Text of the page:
Bokashi composting is designed for use indoors, usually, in relatively small containers with a lid. The bran that you need is inoculated to activate the fermentation process - more information in the link below
You've said you don't know what to do with what you've got now. I don't know what to tell you, really - bokashi is normally used indoors, and does need to be 'finished' by adding it to a compost heap outdoors or placed in the ground to deacidify.
The principles of other composting are these - the heap must be no smaller than one metre cubed, and for preference, should be turned weekly. It's best not to add citrus peels or leaves, the main components being garden waste and perhaps peelings from different vegetables, banana skins, eggshells, that sort of thing. Clearly, that's not an option for you, and bokashi would not seem to be suitable either. The only other option I can think of is vermicomposting - but you have to be brave about having worms in a bin in your house. Information in the link below
but there's plenty of info on the web about it. However, given you have no garden or space outdoors, I rather wonder what you will be doing with the resulting compost...
You can get a 50 litre bin (though I'm not sure what the height, width and depth of that would be) and you can put your stuff in it, but it'll have worms, bacteria and pathogens in anyway, if you add soil - even without soil, you'd need to inoculate with something to get the composting process going, whether that's soil or worms or bokashi bran or compost activator products. Composting is only the activity of bacteria, fungi, worms, other organisms consuming and excreting the waste, and in the case of bokashi, yeasts and moulds as well. Other than Bokashi or vermicomposting, composting often may attract undesirable insects within the home (flies). Composting down that amount of waste in a home environment isn't something I'd recommend, frankly, not to mention, you'd need to turn it twice a week to create heat, and probably again to dissipate heat so it doesn't get too hot. Without this heat, you cannot use the resulting compost for potted plants, because the heat is what kills any pathogens present.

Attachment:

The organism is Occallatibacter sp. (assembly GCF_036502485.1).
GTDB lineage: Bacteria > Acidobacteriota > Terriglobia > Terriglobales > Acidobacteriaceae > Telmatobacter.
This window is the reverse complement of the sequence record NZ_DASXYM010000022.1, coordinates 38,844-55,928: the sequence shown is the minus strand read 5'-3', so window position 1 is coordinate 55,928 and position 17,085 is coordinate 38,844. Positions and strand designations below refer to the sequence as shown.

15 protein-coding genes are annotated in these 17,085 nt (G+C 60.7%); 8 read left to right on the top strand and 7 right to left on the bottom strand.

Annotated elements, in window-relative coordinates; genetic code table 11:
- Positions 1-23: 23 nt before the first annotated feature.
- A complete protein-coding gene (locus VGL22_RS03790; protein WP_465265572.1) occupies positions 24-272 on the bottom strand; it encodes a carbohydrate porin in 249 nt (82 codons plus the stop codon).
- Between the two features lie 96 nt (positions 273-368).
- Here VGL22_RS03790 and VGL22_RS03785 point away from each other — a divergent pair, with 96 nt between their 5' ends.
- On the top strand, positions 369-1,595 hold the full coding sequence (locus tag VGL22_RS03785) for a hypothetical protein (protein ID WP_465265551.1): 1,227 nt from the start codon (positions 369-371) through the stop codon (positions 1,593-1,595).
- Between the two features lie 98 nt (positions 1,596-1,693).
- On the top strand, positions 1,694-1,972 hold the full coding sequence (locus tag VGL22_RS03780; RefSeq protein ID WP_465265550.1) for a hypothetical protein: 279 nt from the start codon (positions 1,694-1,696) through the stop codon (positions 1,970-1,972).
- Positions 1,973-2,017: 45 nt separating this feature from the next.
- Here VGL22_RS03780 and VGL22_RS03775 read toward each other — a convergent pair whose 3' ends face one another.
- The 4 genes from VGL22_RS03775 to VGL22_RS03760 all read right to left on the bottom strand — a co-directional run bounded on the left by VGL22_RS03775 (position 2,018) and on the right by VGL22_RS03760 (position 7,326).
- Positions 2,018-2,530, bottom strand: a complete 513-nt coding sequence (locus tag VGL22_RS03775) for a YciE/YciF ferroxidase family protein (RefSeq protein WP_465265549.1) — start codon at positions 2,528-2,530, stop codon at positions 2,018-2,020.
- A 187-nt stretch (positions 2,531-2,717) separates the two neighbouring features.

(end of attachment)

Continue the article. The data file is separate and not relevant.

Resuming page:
More technical info regarding temperatures of composting processes in the link below